Vogue China was the first to feature the Apple Watch on the cover
Television is much more dominant for cosmetic efforts, while they pay more attention to jewelry ads in magazines or online content sites.
"Luxury brands should pay close attention to Generation AAA because they are a rapidly growing segment," Ms. Banta said. "Their disposable income and overall spending on luxury items will increase significantly in the next decade.
"Luxury brands can reach out to AAA consumers by first understanding their demographics and psychographics," she said. "Who are they? Where do they spend? What are their hobbies? How do they perceive luxury? What are the things that are most important to them?
"We help our clients to carefully track and analyze these trends across more than 20 key economies across the United States, Europe and Asia Pacific."
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Brands should tailor marketing strategies to use local Web sites, culture and platforms to appeal to consumers in Japan and South Korea, according to a report from L2.
Stable luxury markets and technically savvy populations make the two countries ideal for mobile marketing and ecommerce. An increase in Chinese tourists looking to purchase luxury goods while abroad makes it even more important for brands to focus their attentions on Japan and South Korea (see story).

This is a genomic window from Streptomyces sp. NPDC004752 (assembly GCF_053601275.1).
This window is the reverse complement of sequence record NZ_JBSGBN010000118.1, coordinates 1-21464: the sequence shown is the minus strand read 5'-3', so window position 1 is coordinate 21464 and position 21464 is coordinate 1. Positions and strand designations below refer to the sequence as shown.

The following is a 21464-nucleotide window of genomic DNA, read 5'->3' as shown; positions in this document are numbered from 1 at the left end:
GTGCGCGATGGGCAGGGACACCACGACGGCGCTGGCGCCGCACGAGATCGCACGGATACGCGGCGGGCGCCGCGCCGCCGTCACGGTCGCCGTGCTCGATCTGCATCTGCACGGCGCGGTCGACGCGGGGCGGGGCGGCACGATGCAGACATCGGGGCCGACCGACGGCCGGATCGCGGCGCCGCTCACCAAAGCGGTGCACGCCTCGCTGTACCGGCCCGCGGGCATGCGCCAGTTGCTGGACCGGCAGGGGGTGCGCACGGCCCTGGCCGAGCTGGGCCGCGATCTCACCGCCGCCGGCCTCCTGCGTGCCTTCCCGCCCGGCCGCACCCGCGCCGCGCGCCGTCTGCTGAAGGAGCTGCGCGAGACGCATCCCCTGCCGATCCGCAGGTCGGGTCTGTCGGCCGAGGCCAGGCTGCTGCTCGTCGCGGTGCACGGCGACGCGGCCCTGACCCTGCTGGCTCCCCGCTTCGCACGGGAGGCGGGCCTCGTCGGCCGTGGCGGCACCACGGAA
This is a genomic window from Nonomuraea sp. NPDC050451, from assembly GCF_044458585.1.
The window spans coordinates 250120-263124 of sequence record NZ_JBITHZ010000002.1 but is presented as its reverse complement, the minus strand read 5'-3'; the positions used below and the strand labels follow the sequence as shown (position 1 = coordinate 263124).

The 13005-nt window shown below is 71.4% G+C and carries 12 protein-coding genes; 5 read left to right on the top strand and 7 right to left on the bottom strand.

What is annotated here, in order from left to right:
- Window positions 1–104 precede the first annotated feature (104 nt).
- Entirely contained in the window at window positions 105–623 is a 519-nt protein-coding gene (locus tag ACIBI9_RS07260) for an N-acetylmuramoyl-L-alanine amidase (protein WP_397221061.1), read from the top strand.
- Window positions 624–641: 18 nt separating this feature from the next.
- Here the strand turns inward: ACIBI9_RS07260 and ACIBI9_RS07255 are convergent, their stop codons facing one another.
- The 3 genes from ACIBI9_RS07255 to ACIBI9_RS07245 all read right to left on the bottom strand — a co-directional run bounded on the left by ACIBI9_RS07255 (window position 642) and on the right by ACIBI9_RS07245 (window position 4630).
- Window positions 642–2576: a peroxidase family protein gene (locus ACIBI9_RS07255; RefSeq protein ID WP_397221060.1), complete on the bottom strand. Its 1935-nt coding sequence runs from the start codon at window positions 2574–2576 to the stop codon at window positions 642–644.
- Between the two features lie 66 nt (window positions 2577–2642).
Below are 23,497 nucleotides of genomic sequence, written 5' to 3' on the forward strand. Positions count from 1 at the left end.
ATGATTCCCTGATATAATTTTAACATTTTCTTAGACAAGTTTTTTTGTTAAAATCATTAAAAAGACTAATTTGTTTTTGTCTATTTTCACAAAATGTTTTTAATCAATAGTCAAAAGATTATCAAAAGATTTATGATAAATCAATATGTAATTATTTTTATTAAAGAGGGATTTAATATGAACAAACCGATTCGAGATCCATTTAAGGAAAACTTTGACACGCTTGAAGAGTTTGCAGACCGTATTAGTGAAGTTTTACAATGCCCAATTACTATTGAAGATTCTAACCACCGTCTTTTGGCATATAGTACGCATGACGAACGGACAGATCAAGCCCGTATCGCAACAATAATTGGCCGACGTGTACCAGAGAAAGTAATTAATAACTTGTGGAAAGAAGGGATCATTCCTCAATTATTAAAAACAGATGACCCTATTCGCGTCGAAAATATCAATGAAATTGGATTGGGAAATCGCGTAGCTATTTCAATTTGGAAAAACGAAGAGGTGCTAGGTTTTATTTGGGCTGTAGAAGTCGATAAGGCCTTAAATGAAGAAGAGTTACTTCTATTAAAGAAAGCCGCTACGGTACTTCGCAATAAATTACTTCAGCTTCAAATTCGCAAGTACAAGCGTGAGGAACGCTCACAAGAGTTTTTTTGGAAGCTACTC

Consumer habits have shifted within China.
While overall spending in China is back up to where it was in 2013, spending on gifts has decreased 30 percent over the past two years, according to a recent report by Hurun.
Chinese consumers’ preferences when gifting have shifted, and Apple has displaced traditional luxury brands such as Hermès and Louis Vuitton as the top choice of brand for presents (see story).
The definition of luxury and status for Asian consumers is expected to continue to evolve.
"We believe that luxury brands will still attract continued consumption," Ms. Banta said. "There will however be tremendous growth in the number of affordable luxury brands and their popularity among luxury and aspirational consumers.
"The social media engagement among luxury consumers will also play a huge role as these 'masstige' brands evolve," she said. "Social media and digital marketing have no doubt resulted in greater price transparency, choice and availability, however exclusivity and customization will still be desired from discerning consumers."
Sarah Jones, staff reporter on Luxury Daily, New York